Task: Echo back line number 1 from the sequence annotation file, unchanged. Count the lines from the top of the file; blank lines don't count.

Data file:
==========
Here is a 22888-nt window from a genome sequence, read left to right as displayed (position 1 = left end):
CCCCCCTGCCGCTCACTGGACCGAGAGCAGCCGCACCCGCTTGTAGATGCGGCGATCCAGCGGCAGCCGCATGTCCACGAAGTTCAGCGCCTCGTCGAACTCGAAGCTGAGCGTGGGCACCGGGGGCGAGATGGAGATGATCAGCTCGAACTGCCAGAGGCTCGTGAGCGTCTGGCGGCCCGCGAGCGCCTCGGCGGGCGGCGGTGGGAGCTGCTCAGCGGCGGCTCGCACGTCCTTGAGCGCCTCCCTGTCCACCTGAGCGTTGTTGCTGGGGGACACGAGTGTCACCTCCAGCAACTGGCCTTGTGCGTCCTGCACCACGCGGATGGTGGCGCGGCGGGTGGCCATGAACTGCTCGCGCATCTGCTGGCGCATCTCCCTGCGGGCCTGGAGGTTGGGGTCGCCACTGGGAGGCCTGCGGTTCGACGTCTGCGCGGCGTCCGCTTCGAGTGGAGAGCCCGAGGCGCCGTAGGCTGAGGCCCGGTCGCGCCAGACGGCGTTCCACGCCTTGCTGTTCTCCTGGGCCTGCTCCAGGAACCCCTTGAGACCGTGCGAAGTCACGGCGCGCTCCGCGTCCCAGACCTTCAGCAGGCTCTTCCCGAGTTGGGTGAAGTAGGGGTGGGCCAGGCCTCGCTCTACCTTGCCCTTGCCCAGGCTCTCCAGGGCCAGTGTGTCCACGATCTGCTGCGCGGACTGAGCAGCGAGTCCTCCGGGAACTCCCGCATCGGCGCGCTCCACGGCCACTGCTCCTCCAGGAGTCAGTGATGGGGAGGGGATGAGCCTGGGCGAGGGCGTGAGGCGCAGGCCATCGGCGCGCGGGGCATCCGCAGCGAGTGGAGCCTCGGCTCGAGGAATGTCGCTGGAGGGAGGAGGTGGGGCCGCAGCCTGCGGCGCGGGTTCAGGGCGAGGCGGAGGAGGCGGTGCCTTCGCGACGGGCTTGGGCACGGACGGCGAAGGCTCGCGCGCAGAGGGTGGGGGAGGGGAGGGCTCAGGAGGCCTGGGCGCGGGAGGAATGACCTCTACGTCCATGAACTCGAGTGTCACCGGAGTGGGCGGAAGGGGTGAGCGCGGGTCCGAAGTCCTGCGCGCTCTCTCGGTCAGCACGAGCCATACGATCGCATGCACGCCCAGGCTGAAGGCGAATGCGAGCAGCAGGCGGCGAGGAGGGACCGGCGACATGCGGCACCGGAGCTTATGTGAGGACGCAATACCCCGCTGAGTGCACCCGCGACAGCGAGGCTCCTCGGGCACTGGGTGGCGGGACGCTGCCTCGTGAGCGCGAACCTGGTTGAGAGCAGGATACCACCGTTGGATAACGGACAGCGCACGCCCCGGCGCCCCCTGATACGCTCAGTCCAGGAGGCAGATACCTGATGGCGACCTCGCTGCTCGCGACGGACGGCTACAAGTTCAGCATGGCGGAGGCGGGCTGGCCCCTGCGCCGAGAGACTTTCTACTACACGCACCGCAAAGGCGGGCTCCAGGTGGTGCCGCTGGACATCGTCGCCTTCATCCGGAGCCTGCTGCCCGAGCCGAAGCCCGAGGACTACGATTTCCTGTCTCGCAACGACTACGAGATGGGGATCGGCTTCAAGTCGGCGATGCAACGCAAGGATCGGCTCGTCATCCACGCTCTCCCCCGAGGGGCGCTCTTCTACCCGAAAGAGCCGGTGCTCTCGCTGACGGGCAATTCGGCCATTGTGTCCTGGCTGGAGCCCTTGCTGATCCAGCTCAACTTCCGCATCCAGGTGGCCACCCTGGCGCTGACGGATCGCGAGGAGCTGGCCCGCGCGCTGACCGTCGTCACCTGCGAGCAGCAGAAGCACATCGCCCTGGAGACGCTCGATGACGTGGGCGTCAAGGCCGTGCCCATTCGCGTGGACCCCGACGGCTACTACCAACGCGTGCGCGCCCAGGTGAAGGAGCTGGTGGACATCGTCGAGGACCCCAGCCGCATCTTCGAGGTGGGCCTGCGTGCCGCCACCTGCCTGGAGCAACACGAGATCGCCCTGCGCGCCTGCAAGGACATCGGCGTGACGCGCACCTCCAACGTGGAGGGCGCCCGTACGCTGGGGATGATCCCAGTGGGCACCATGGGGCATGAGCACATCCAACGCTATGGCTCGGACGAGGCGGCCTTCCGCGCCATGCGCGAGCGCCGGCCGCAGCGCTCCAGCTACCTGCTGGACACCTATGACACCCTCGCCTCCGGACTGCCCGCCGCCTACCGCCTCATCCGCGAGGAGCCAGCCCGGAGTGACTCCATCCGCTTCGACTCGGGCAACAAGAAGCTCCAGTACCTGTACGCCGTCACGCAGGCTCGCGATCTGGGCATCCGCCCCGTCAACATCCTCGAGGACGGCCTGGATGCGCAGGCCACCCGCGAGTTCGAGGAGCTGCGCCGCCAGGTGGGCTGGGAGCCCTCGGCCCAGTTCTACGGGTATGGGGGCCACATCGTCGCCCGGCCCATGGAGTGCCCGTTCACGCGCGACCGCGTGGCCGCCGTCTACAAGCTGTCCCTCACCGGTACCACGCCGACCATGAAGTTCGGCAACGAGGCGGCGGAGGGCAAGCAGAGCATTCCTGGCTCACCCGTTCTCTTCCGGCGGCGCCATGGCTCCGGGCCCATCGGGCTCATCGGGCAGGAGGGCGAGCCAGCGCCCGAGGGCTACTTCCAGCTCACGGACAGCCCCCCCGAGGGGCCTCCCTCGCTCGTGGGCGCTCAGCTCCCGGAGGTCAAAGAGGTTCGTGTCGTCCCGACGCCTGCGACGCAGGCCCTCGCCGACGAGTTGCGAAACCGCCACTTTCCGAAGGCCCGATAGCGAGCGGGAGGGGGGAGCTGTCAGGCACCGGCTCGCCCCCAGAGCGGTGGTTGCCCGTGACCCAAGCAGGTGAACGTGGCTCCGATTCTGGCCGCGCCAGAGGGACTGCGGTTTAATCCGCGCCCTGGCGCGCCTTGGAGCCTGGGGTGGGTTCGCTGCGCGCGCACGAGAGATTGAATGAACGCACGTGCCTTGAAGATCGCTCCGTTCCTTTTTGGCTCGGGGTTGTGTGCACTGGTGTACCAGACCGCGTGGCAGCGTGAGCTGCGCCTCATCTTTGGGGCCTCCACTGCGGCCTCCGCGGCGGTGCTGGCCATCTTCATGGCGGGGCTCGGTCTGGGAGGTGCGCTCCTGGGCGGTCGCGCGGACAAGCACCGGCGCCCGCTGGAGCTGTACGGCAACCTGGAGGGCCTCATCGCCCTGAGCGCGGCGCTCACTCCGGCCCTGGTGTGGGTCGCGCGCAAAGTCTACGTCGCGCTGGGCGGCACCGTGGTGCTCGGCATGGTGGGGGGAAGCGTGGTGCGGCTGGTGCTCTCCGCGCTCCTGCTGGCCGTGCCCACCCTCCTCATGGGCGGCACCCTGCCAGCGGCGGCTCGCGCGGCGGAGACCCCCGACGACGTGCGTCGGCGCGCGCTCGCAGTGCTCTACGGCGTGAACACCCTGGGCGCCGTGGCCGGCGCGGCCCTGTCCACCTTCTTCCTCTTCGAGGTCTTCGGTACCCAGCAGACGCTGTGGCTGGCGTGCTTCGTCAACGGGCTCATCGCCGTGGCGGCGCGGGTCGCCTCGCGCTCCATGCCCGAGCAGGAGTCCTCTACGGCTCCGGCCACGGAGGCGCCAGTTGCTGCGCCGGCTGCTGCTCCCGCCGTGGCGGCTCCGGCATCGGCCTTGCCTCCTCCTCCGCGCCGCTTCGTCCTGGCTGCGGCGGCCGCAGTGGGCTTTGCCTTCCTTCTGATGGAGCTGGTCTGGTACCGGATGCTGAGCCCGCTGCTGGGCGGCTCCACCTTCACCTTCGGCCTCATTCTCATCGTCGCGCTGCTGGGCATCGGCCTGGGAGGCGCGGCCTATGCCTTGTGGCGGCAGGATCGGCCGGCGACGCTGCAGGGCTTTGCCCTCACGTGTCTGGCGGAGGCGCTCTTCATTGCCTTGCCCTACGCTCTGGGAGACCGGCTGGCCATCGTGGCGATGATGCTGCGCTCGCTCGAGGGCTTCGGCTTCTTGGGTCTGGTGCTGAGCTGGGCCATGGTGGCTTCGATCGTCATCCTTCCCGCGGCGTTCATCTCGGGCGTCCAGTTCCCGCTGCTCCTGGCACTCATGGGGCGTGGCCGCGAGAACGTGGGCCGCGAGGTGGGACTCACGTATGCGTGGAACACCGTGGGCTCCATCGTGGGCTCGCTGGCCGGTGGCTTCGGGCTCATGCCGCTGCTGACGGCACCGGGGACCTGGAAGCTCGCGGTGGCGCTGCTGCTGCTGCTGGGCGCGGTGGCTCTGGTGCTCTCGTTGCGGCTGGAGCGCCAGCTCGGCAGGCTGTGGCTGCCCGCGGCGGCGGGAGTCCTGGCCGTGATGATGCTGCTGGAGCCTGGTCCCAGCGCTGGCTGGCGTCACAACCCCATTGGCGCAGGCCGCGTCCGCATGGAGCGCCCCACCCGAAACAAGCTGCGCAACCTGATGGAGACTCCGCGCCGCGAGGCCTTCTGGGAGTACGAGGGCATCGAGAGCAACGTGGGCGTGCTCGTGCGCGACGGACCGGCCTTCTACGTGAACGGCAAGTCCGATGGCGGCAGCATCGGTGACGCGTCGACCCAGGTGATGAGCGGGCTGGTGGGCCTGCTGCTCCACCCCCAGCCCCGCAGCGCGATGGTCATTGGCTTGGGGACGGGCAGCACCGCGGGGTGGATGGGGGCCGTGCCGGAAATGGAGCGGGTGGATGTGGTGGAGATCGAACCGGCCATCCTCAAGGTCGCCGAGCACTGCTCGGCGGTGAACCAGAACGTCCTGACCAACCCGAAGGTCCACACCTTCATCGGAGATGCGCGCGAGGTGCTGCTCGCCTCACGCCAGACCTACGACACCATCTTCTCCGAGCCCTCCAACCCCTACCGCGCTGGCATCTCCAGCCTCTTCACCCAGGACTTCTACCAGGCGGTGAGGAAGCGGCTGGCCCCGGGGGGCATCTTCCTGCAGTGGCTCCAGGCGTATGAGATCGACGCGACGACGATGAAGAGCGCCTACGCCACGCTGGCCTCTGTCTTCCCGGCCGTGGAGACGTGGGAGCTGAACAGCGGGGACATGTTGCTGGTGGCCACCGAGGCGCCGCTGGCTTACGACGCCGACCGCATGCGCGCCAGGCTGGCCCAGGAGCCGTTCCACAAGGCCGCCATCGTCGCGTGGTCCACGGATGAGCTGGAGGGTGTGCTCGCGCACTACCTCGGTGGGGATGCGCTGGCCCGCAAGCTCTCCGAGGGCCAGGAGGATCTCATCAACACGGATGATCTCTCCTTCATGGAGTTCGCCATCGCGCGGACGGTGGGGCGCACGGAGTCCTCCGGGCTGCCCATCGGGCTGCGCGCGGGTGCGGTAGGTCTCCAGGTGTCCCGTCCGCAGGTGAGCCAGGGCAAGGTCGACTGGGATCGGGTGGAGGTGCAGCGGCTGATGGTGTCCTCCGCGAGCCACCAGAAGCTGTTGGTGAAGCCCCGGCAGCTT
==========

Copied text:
Here is a 22888-nt window from a genome sequence, read left to right as displayed (position 1 = left end):